Penny Dreadful 1.03 Resurrection

Last week’s episode of Penny Dreadful was an inconsistent affair, a fractured and frustrating hour, saved only by its last five minutes in which we witnessed a rather shocking turn of events – the return of Victor Frankenstein’s ‘first born’. Thank goodness then, that Resurrection continues to focus on this revelation and as a result, provides a rather compelling hour of television.

As ever, Vanessa Ives (Eva Green) and Sir Malcom Murray (Timothy Dalton) continue their quest to find Mina, unearthing a few more plot details in the process. It turns out her disappearance is linked to a man (although that term is used lightly), as Ives tells the story of a persuasive, magnetic and hypnotic being, whose relationship with Mina resulted in her abduction. Suddenly, the so-far cavernous plot of Penny Dreadful heads in an intriguing direction. Despite previous references to the devil and Egyptian Hieroglyphics, the appearance of blood-thirsty assailants and a frenetic young boy named Fenton, who lovingly calls for his ‘master’, point to something, or should I say someone, that is yet to join our gothic hall of fame – Dracula. Could this infamous vampire be Mina’s captor? A few liberties may be taken with his inevitable appearance, and no doubt to the dislike of many horror pundits, however the show’s drip-feed technique in his introduction to the narrative is indeed a clever trick.

What isn’t clever, however, is the development of Ethan Chandler (Josh Hartnett) and Brona Croft (Billie Piper). Other than providing a gratuitous sex scene, their purpose within the narrative so far appears incredibly limited. Chandler remains the most un-interesting character and not even his bizarre wolf-taming abilities unearthed in this episode, seem enough to secure him a place in this ad-hoc gothic a-team. Unfortunately Murray views the situation differently, and in a clear turning point of the series so far, proposes an ultimatum to Chandler, Frankenstein (Harry Treadaway), Ives and the gang. They either continue their quest as a certified team, or depart ways and leave this group and its mysteries behind.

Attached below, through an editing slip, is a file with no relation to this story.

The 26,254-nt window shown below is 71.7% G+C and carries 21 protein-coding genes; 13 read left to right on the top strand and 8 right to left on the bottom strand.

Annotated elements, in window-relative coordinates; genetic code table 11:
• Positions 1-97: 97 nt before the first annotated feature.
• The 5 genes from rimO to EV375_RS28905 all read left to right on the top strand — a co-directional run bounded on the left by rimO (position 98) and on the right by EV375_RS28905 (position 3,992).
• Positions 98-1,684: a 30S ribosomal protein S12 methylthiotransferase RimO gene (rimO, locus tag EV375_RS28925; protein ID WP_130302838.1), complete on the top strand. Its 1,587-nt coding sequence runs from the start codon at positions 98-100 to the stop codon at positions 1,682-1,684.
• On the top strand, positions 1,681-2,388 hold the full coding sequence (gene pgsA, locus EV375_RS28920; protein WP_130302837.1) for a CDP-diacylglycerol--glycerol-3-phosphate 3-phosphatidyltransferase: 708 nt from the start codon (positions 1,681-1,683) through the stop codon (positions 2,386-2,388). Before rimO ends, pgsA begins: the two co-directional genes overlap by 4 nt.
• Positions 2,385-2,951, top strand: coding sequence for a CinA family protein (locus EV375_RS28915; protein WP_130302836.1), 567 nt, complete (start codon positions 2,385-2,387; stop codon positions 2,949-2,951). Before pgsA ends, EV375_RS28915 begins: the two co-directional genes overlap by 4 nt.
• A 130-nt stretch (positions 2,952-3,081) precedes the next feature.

Bizarrely this proposition also feels somewhat directed at its viewership. Whilst the characters may want to walk away from life-threatening situations and the unfathomable supernatural, us viewers consider departing from the show’s inconsistency and weak characterisation. Yet despite this, there feels an obligation here, and just as our characters decide to stay together, we too must plough on further into the depths of the demi-monde. What’s the point, you ask? Well, it is not to await Dracula or the recovery of Mina, but to follow the sub-plot of Frankenstein and his ‘first born’, also known as The Creature (played by Rory Kinnear). The emergence of their relationship is this week’s most impressive element, making the aforementioned plot detail pale in comparison.

After ripping through the chest of Proteus, we rejoin The Creature as he details his incredibly dark and emotional journey of birth, rejection, resurrection and retribution. Each segment is served with a fitting montage and wonderfully executed. We glide through a blood-drenched birth, fused with confusion and despair, to resurrection, in which he is metaphorically reborn as ‘Caliban’, finding happiness behind the scenes of the Grand Guignol. Kinnear is fantastic and his wonderful performance seamlessly blends with an emotive score, poetic dialogue and photographic elegance. Given his new found strength, The Creature (or Caliban) seeks retribution from Frankenstein, adding a great level of depth to their relationship. There is a sincere amount of truth in his rhetoric, “who’s the child now?”, as we eagerly await the blackmail, manipulation and violence that lies ahead.

Three episodes in and Penny Dreadful still appears to have a few teething problems. Yet we must persevere, as the central relationship between Frankenstein and The Creature is undeniably captivating, proving that in spite of all its faults, there are elements within the show which remain truly entertaining.

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